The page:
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|Walter N. Stone||Karnac Books||ePub|
Walter N. Stone and Roy M. Whitman
Recent contributions by Kohut and his co-workers to the psychology of the self (Kohut, 1966, 1968, 1970, 1971; Ornstein, 1974; Gedo and Goldberg, 1973) and the vicissitudes of narcissism (Kohut, 1972) have direct relevance to the understanding of certain aspects of relationships of group members with one another and the leader as well as group formation, (group) cohesion, and (group) fragmentation. In this paper we propose to integrate the implications of narcissistic transferences as they emerge in group process laboratories and group therapy. We do not mean to negate other developmental and interactional considerations of the individual and group but are adding narcissism as a hitherto not clearly recognized central area.
Developmental models of therapy groups patterned after Freud's initial contribution (1921) and elaborated particularly by Bion (1960), and Bennis and Shepard (1956) emphasize the “object-love” relationships with the leader and subsequent “object-love” relationships with co-members. Their understanding of group behaviour was based on the model of transference neurosis. The relationships between the members of the group and in particular with the leader were considered object directed transferences involving libidinal and aggressive drives. Understanding the nature of the relationship with the help of the structural model, it is assumed that the group leader is experienced as a separate “object” who is loved or hated, or who, by his behaviour, or indeed by his mere presence mobilizes defenses against such strong feelings. The model for this approach to group behaviour is the oedipal model in which the leader (father) is seen as a person stimulating an intense, positive, erotic or, conversely, intense negative, hostile transference. As additional implication of this model is that the group members are seen as siblings who also relate along the lines of object-love. The opportunity to engage in multiple object-love or object-hate relationships, both vertically and laterally, has been an oft-stated advantage of group therapy over individual therapy.See All Chapters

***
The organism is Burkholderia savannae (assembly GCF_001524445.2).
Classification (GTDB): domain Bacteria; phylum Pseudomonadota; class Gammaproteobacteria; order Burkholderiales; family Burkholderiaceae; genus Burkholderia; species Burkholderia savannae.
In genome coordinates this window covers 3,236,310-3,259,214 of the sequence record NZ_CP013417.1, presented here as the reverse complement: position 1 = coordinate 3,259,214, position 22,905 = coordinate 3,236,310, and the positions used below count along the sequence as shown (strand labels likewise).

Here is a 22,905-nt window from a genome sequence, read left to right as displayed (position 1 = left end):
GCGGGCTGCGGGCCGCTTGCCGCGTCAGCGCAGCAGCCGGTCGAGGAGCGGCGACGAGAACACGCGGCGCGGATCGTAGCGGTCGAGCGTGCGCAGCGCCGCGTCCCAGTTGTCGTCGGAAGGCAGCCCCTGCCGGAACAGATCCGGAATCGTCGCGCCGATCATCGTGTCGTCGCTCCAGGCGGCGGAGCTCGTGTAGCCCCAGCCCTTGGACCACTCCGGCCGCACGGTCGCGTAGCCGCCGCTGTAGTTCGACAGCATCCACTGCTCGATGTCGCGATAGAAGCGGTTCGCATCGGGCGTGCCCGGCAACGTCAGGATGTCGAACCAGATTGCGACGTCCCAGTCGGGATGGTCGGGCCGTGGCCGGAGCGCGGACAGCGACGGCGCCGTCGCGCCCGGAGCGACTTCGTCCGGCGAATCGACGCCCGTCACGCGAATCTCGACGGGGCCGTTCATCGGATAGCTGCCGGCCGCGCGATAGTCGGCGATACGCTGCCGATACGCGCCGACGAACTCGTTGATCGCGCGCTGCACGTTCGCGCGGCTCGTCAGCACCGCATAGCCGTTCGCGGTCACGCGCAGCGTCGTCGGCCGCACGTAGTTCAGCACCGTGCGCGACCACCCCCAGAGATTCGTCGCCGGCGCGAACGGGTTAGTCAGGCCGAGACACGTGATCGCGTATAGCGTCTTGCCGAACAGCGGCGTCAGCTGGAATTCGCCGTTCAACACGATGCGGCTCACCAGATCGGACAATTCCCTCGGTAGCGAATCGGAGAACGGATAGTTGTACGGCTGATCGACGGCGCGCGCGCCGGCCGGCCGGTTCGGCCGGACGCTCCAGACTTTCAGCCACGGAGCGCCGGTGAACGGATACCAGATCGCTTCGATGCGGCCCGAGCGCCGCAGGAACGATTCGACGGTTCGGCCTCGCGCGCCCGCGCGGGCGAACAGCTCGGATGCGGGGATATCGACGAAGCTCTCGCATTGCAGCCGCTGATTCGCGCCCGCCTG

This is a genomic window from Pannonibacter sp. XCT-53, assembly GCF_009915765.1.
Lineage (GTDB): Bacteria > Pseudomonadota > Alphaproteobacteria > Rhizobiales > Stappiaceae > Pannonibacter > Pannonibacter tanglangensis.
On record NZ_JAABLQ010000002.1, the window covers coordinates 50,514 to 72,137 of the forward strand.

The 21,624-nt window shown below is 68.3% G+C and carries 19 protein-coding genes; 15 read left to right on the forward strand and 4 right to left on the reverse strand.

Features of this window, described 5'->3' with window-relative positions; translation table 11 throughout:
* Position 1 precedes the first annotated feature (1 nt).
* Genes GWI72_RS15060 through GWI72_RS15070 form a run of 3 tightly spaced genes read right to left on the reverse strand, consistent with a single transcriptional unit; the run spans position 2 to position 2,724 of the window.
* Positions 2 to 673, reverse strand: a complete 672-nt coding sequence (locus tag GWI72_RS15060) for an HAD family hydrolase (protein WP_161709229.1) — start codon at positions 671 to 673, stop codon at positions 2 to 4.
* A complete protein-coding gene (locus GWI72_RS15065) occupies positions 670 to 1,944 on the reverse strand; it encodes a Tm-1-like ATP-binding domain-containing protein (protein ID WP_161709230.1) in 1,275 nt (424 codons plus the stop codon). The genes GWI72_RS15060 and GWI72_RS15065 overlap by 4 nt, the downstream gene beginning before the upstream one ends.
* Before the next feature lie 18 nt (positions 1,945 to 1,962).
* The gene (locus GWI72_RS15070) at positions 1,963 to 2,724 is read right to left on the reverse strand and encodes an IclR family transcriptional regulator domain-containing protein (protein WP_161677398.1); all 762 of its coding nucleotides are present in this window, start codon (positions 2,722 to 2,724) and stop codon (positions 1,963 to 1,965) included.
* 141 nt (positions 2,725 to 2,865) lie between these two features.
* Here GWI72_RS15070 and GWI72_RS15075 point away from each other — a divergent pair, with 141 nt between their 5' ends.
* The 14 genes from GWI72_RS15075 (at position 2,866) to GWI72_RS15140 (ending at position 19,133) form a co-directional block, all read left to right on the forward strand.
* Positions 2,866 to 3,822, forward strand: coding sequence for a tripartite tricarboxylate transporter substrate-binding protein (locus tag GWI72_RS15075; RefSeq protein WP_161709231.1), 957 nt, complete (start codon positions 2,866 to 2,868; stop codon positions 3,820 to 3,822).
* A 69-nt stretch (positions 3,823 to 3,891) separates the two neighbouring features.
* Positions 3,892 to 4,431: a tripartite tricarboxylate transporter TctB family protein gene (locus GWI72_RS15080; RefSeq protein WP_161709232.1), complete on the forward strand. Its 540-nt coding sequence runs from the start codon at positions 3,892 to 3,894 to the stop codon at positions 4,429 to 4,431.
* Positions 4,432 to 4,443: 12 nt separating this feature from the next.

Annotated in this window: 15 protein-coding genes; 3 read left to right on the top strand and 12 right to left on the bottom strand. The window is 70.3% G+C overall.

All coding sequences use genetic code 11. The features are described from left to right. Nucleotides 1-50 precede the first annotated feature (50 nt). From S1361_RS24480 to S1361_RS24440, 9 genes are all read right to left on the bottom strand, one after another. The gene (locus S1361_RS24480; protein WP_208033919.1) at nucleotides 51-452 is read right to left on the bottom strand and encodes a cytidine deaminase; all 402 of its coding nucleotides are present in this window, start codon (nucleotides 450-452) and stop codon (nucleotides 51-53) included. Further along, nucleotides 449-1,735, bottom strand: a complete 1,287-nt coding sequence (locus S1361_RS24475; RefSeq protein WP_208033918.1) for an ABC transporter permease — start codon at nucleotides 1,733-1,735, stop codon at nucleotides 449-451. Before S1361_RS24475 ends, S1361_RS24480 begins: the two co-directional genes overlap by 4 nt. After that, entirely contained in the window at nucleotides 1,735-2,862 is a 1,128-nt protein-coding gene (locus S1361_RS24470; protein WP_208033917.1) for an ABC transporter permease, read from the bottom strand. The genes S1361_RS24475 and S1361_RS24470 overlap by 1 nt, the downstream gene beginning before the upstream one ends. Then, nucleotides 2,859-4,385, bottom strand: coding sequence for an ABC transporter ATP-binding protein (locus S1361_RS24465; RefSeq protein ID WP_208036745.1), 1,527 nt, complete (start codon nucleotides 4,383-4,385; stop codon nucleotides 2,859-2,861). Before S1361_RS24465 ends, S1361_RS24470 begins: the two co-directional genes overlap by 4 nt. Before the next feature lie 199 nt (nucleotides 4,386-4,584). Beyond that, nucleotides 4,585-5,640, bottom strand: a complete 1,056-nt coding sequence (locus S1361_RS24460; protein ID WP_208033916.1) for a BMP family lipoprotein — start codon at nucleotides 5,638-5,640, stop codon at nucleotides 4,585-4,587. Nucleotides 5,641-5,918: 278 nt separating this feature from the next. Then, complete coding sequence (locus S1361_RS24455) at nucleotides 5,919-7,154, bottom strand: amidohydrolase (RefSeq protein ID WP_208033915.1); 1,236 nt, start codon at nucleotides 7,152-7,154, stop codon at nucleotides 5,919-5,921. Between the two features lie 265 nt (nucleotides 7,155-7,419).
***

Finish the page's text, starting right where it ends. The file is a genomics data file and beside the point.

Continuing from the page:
|Peter B. Stark||HRD Press|
D The Manager’s Pocket Guide to Leadership Skills
1. The most notable shift in our environment has been from an industrial-based society to an information-based society. In 1980, the amount of information entering our society was doubling every ten years. In 1990, the amount of information entering society was doubling every two and one-half years! As we near the year 2000, it is estimated that the amount of information will double every one and onehalf years!
2. The rapid increase in information flow is both creating new jobs and causing jobs to become obsolete. It has been estimated that 50% of the jobs being performed in 1991 did not exist in 1971. That rate of change is not slowing down. We can expect that by the year 2013 essentially all work will be “new.” If information is doubling every one and one-half years, 90 percent of the information available to workers in 2013 will have been created since
1993. Put another way, all of the knowledge utilized by workers in 1993 represents 10% of what will be available in 20 years.See All Chapters
|Brian Gregor||Indiana University Press||ePub|